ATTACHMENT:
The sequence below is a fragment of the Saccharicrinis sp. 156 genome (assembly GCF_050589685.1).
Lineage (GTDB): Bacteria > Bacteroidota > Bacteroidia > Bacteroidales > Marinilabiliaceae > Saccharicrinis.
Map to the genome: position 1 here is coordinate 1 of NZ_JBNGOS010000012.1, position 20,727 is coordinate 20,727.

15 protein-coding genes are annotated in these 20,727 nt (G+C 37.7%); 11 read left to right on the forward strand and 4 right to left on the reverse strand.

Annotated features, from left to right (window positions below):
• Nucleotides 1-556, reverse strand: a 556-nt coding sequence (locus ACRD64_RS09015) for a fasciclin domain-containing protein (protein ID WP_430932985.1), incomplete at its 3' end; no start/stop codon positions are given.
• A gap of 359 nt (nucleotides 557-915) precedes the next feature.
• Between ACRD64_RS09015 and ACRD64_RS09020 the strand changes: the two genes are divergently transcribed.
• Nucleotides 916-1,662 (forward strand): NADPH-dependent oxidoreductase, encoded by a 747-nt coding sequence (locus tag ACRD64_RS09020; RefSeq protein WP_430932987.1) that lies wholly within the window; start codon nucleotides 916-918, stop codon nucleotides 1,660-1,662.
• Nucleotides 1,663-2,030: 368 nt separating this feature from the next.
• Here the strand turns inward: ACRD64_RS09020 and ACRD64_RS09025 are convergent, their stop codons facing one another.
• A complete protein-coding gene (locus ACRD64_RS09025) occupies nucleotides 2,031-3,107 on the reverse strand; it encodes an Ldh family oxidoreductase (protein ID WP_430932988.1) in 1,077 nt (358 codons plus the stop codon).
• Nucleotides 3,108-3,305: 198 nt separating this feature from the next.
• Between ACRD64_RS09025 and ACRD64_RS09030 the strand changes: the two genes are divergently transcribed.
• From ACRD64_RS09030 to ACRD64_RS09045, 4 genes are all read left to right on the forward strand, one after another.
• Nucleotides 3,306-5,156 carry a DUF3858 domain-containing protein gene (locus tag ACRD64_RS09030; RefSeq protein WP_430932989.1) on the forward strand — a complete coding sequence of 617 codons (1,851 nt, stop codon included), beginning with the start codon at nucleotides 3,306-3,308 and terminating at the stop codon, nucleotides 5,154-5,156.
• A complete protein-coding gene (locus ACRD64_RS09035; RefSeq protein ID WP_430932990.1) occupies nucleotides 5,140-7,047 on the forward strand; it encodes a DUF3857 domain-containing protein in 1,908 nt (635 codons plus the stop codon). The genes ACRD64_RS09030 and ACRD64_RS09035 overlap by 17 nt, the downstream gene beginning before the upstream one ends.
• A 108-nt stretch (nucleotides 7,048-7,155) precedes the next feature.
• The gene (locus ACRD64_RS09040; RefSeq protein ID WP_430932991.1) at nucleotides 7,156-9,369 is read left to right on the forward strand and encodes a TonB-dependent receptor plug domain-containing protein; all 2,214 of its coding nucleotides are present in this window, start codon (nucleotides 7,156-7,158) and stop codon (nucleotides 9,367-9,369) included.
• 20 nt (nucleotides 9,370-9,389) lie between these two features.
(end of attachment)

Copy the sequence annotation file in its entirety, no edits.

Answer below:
The sequence below is a fragment of the Saccharicrinis sp. 156 genome (assembly GCF_050589685.1).
Lineage (GTDB): Bacteria > Bacteroidota > Bacteroidia > Bacteroidales > Marinilabiliaceae > Saccharicrinis.
Map to the genome: position 1 here is coordinate 1 of NZ_JBNGOS010000012.1, position 20,727 is coordinate 20,727.

15 protein-coding genes are annotated in these 20,727 nt (G+C 37.7%); 11 read left to right on the forward strand and 4 right to left on the reverse strand.

Annotated features, from left to right (window positions below):
• Nucleotides 1-556, reverse strand: a 556-nt coding sequence (locus ACRD64_RS09015) for a fasciclin domain-containing protein (protein ID WP_430932985.1), incomplete at its 3' end; no start/stop codon positions are given.
• A gap of 359 nt (nucleotides 557-915) precedes the next feature.
• Between ACRD64_RS09015 and ACRD64_RS09020 the strand changes: the two genes are divergently transcribed.
• Nucleotides 916-1,662 (forward strand): NADPH-dependent oxidoreductase, encoded by a 747-nt coding sequence (locus tag ACRD64_RS09020; RefSeq protein WP_430932987.1) that lies wholly within the window; start codon nucleotides 916-918, stop codon nucleotides 1,660-1,662.
• Nucleotides 1,663-2,030: 368 nt separating this feature from the next.
• Here the strand turns inward: ACRD64_RS09020 and ACRD64_RS09025 are convergent, their stop codons facing one another.
• A complete protein-coding gene (locus ACRD64_RS09025) occupies nucleotides 2,031-3,107 on the reverse strand; it encodes an Ldh family oxidoreductase (protein ID WP_430932988.1) in 1,077 nt (358 codons plus the stop codon).
• Nucleotides 3,108-3,305: 198 nt separating this feature from the next.
• Between ACRD64_RS09025 and ACRD64_RS09030 the strand changes: the two genes are divergently transcribed.
• From ACRD64_RS09030 to ACRD64_RS09045, 4 genes are all read left to right on the forward strand, one after another.
• Nucleotides 3,306-5,156 carry a DUF3858 domain-containing protein gene (locus tag ACRD64_RS09030; RefSeq protein WP_430932989.1) on the forward strand — a complete coding sequence of 617 codons (1,851 nt, stop codon included), beginning with the start codon at nucleotides 3,306-3,308 and terminating at the stop codon, nucleotides 5,154-5,156.
• A complete protein-coding gene (locus ACRD64_RS09035; RefSeq protein ID WP_430932990.1) occupies nucleotides 5,140-7,047 on the forward strand; it encodes a DUF3857 domain-containing protein in 1,908 nt (635 codons plus the stop codon). The genes ACRD64_RS09030 and ACRD64_RS09035 overlap by 17 nt, the downstream gene beginning before the upstream one ends.
• A 108-nt stretch (nucleotides 7,048-7,155) precedes the next feature.
• The gene (locus ACRD64_RS09040; RefSeq protein ID WP_430932991.1) at nucleotides 7,156-9,369 is read left to right on the forward strand and encodes a TonB-dependent receptor plug domain-containing protein; all 2,214 of its coding nucleotides are present in this window, start codon (nucleotides 7,156-7,158) and stop codon (nucleotides 9,367-9,369) included.
• 20 nt (nucleotides 9,370-9,389) lie between these two features.